Seventy-seven years ago, members of Congress ecreted a tariff wall aimed at protecting American business concerns. The result was a stock market crash followed by drastic retaliatory tariffs and a shutdown of the global trading system. The 1932 Revenue Act made matters worse by massively raising marginal tax rates on domestic incomes. These blunders set the stage for the Depression and world war that followed.Current members of Congress appear to have let their history books collect dust: A raft of anti-China currency and tariff legislation is now widely supported by both political parties as the exigencies of political grandstanding subvert the ideals of sound policy. At the same time, Chinese government officials have threatened to dump some of the government’s $1 trillion in U.S. Treasury securities if Congress continues its currency bashing and tariff threats.This fiscal folly couldn’t come at a worse time. Financial markets have been reeling over the last several weeks as hedge funds deleverage from wrong-way bets on mortgage products. It certainly doesn’t help matters that a tone-deaf Congress, led by a bi-partisan coalition of the economically obtuse, is attempting to advance legislation that would raise tax rates on investment companies as part of a “fix” for the alternative minimum tax (AMT).Has anyone in Congress ever stopped to contemplate why London has once again become the financial capital of the world? Perhaps it has something to do with the fact that the rest of the world is lowering corporate tax rates and trying to moderate regulations while the U.S. is stuffing Sarbanes-Oxley down the throat of its businesses.If that weren’t bad enough, the 2001-03 tax cuts on incomes and capital are essentially on the chopping block, set to expire in several years time unless Congress and the president act to extend them. The current Congress isn’t disposed to extending the tax cuts, while online futures trading points to a Democrat sweep in 2008. In other words, there’s a high probability that tax rates are going up.Some politicians argue that the current anti-trade sentiment has been driven by wage inequality and poor income growth, “tax cuts for the rich,” and high energy and food prices for the poor. But the data refute this. Personal income has grown at an average pace of 6.2 percent since 2004, despite large swings in reported GDP growth; personal income is up 6.1 percent year-over-year as of June, right in line with the average of the last few years. And thanks to a low unemployment rate and a tight labor market, real non-supervisory wages are growing faster today than they were at this stage of the last cycle (1.6 percent vs. 1.3 percent, year-over-year).In fact, low-end (non-supervisory) real wages have grown at about twice the pace for this cycle compared to the first 23 quarters of the last expansion. A broader measure of real non-financial compensation per hour also shows superior wage growth during this cycle (1 percent per annum average vs. a 0.3 percent per annum average at this stage of the last cycle). So to call this a “wage-less” expansion is utter nonsense, despite the fact real GDP growth has averaged 2.7 percent per annum this cycle versus a superior 3.3 percent average at this stage of the last cycle.Attention protectionist stooges: Since the implementation of NAFTA in 1994, real non-supervisory wages have grown at an average pace of 1.2 percent per annum, triple the 1971-2007 average of 0.4 percent per annum. Inflation-adjusted household net worth has jumped $22.2 trillion since NAFTA was implemented while non-farm payrolls have increased by 24.9 million. Manufacturing output, far from falling, actually stands at a record high, and is up 62 percent since 1994.Undoubtedly some have been left behind by the global economy. But free trade, China, and Wal-Mart for that matter have dramatically increased the standard of living for most people, just as protectionism, a trade war, tax hikes on investment and work, and the absence of Wal-Mart would sink living standards for most people.While the global boom continues on the back of pro-growth policies around the world, Congress is speeding down the road to ruin with trade protectionism and a raft of untimely tax hikes. It’s time to take a detour and think about the hugely anti-growth consequences of turning our backs on the global economy and pro-growth tax policy.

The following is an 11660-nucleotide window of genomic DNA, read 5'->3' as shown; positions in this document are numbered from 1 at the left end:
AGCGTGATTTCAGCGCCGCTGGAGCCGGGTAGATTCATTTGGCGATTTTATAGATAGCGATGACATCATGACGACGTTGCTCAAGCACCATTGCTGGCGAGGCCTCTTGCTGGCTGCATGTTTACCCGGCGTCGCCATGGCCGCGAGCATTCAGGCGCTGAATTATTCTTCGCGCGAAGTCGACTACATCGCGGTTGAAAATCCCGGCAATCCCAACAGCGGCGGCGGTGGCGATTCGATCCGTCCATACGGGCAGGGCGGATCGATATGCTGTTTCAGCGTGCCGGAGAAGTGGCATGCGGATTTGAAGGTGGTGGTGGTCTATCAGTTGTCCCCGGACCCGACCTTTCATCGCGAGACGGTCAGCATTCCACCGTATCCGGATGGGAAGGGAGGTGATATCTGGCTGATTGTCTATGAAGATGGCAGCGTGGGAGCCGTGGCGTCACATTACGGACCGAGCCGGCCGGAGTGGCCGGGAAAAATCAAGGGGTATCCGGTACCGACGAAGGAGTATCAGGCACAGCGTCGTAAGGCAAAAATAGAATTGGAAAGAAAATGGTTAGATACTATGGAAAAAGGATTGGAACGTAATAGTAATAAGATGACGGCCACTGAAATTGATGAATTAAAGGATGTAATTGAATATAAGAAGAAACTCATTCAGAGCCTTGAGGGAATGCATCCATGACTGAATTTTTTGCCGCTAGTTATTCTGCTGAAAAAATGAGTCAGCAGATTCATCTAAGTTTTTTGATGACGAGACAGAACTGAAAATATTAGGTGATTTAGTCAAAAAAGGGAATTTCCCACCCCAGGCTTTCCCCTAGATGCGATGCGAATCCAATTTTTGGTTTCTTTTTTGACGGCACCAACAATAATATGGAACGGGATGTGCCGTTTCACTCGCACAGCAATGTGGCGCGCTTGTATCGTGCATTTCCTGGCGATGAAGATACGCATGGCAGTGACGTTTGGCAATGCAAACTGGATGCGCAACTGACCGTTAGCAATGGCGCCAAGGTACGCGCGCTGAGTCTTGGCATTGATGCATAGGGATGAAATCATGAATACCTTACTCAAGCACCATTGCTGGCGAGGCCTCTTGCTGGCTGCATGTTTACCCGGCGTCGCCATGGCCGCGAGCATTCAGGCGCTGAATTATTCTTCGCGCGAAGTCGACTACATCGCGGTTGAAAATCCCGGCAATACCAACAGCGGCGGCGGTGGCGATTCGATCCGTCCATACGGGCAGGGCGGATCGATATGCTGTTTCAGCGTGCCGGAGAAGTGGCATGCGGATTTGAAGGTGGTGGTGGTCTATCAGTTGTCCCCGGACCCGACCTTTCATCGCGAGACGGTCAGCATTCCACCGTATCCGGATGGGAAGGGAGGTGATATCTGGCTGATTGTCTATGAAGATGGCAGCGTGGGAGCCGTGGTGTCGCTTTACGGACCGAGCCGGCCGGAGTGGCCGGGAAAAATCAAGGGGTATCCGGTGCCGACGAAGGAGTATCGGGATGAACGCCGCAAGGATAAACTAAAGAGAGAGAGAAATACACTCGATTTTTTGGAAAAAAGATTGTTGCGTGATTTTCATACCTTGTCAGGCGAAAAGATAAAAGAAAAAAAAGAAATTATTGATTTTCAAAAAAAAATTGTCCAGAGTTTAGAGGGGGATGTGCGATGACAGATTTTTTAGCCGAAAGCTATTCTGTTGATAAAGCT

2. admin Says:

    Agree with free trade – tax stimulants – infrastructure support – and generally a hands off private enterprise policy – EXCEPT where the playing field has been tilted to the favor of government,
    corporate and wall street insiders who through self serving greed and insider hijinks have dis-enfranchised the middle class. Its totally obvious to anyone except a Romanov, we need systemic REFORM in Congress, in the Board Room and on Wall Street. RMG